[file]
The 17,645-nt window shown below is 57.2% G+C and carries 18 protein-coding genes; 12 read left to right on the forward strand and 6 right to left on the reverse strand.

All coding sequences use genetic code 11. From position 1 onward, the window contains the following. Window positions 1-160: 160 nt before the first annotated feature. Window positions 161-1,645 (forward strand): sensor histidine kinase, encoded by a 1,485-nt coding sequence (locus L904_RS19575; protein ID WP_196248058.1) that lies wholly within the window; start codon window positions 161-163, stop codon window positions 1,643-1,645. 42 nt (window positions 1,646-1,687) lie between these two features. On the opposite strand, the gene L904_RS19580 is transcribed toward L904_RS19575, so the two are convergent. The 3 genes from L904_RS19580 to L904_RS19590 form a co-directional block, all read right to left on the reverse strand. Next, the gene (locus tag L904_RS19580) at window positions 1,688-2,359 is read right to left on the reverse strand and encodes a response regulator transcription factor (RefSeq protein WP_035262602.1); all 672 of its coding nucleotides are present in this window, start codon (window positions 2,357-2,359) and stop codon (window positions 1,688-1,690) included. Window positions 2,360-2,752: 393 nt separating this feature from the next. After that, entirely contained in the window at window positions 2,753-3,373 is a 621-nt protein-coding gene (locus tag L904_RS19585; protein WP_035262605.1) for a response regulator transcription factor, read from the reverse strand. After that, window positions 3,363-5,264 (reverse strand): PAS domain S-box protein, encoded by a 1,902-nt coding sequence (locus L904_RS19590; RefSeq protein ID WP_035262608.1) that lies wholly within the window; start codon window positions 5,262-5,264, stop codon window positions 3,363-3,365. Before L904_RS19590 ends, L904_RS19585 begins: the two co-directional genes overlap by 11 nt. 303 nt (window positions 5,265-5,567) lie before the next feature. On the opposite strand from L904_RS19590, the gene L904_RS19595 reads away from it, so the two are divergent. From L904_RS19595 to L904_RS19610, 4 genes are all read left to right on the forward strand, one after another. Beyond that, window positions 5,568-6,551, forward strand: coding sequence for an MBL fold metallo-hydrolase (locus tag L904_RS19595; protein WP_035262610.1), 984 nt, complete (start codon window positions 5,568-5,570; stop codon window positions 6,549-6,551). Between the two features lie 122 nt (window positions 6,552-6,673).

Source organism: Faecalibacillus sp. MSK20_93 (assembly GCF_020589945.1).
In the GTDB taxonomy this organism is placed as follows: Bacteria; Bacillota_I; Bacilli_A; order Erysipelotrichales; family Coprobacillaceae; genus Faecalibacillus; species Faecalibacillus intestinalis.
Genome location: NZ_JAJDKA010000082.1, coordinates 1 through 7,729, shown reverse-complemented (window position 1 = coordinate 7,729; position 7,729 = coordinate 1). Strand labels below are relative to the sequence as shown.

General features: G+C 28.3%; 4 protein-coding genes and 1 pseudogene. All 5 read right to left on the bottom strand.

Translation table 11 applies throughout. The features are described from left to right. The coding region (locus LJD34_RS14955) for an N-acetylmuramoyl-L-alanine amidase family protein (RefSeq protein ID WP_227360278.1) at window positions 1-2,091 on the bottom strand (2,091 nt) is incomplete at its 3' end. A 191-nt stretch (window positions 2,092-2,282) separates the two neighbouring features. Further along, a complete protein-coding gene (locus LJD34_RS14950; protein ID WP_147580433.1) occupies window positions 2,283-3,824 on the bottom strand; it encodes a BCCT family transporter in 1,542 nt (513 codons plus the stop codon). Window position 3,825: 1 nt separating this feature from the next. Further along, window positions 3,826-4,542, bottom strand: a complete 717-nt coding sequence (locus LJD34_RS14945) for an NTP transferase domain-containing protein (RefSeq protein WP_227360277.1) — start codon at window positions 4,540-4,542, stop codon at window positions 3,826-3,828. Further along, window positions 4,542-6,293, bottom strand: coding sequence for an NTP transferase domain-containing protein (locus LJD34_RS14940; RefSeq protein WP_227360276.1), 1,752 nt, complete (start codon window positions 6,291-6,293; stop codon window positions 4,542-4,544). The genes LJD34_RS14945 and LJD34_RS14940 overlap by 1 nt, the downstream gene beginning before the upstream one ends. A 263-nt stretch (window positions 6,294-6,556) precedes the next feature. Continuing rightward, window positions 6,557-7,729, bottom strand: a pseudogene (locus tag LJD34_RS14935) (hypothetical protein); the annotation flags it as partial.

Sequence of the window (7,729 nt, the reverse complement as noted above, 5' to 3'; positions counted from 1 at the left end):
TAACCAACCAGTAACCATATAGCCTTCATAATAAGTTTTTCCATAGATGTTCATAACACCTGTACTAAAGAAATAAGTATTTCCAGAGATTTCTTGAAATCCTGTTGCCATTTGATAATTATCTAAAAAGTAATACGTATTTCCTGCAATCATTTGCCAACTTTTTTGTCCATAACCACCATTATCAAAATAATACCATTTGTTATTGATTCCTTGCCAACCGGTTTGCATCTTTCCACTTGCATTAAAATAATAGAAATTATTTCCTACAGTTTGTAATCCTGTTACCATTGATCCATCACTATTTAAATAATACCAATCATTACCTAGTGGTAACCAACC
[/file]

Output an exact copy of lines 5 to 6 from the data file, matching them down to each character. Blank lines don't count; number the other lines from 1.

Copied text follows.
Genome location: NZ_JAJDKA010000082.1, coordinates 1 through 7,729, shown reverse-complemented (window position 1 = coordinate 7,729; position 7,729 = coordinate 1). Strand labels below are relative to the sequence as shown.

General features: G+C 28.3%; 4 protein-coding genes and 1 pseudogene. All 5 read right to left on the bottom strand.